“You need not compare yourself with other birds, but you can watch them, appreciate them. They live as if nothing has ever happened, and nothing will ever happen. They are simply here. They are not capable of thinking about what they don’t have. They just enjoy what they do have. Then they are happy, and are open to receive even more – even more joy, even more food, even more twigs.”

The bird sat there and watched his friends, quite in awe. He felt his old, complaining self, slipping away.

“The fourth and final thing to mention, in your case, is this,” said the frog. “Everyone wants happiness. Naturally, everyone wants to feel happy and free. If you want something, you tend to go and look for it. If you want a worm, you fly off and look for a worm. If you want a twig for your nest, you go and look for one. If you want happiness, you go and look for it. Happiness is not the same as getting a twig or a worm. Joy and happiness is there when you don’t want it anymore, when you are not looking for it. If you want it, you look, you seek, and this looking and seeking takes you away from the joy that is there in the absence of seeking it. You will notice that whenever you have been happy in your life, you had given yourself permission to no longer search for it. You dropped your seeking, and so you felt happy.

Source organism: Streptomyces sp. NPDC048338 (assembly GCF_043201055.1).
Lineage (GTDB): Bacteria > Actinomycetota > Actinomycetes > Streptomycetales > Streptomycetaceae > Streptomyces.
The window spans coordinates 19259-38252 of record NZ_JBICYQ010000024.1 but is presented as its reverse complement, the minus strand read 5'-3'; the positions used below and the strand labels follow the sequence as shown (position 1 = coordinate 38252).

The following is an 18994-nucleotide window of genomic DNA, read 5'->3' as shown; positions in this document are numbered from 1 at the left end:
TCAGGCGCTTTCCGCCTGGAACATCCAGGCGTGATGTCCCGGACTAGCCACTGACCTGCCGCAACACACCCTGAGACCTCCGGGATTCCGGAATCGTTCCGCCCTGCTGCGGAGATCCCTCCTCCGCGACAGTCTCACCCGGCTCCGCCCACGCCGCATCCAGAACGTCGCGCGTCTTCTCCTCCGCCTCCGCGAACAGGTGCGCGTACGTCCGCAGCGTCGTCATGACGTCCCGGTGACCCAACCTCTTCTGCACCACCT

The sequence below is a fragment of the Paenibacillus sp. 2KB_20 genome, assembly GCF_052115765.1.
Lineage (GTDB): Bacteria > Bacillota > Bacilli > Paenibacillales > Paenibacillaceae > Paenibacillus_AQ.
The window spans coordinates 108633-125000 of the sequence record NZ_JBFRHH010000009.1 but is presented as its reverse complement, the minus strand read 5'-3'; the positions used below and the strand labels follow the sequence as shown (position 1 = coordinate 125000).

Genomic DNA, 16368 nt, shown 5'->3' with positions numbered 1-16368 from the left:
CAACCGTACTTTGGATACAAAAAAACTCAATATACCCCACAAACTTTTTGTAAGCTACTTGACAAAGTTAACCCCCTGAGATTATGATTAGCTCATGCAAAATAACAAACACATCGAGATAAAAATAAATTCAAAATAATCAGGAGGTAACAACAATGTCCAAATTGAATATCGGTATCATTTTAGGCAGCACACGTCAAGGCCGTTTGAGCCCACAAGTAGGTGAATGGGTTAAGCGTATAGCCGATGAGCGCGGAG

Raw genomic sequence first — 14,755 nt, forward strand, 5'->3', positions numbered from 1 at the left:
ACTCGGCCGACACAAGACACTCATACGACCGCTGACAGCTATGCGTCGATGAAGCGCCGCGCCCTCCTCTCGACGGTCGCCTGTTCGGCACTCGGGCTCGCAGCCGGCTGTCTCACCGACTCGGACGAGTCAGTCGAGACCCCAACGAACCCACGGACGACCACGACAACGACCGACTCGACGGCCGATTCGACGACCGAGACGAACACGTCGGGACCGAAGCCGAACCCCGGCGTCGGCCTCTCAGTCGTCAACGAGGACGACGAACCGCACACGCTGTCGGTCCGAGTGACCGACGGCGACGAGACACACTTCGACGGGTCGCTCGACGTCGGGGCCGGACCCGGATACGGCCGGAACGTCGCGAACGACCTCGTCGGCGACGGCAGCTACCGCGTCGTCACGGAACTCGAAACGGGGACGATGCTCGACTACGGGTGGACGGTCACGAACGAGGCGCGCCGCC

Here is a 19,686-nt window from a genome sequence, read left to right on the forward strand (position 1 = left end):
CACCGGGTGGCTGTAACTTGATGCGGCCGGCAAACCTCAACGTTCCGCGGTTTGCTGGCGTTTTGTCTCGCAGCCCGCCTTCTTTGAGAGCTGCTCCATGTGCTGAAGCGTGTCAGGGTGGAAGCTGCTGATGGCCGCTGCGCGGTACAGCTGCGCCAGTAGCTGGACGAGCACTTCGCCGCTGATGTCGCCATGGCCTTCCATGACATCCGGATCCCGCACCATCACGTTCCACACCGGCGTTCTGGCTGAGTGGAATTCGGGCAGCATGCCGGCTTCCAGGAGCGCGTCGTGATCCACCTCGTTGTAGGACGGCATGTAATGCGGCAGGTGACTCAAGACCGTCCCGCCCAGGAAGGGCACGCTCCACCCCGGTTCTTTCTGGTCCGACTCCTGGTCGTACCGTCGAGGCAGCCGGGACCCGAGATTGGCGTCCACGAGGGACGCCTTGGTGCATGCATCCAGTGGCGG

“A bird, like you, once came to me, a few years ago,” continued the frog, now very much enjoying his encounter with his flying visitor. “He said to me, ‘Frog, what have you got to be so happy about? You live in a dirty swamp, you cannot fly, you cannot sing, you can merely croak, you are so limited. How is it that you, a mere frog, appear to be more full of joy than me, a beautiful bird?’“

The frog was smiling.

“And I replied, ‘I have no idea what you have just said. You are thinking about all you believe to be wrong. I am not able to do that. I appreciate what is, and I do not care about what is not. I do not live by ideals, I am not able to dwell on what I cannot do or do not have. I enjoy what is, and do not care about what is not. Therefore, I am joyously happy.’“

The bird was now sitting there, enjoying the story, feeling quite happy indeed. Not just happy, something felt deeper than that. It was as if a weight he had been carrying was now put down, and without his effort, there was a joy arising inside him, cleansing him, embracing him.

The frog closed his eyes again, and there was only the distant croaks of frogs, the clicking of insects, and the songs of birds up above. After a minute or two of sitting, the bird stood up, bowed down, and flew back up into the trees.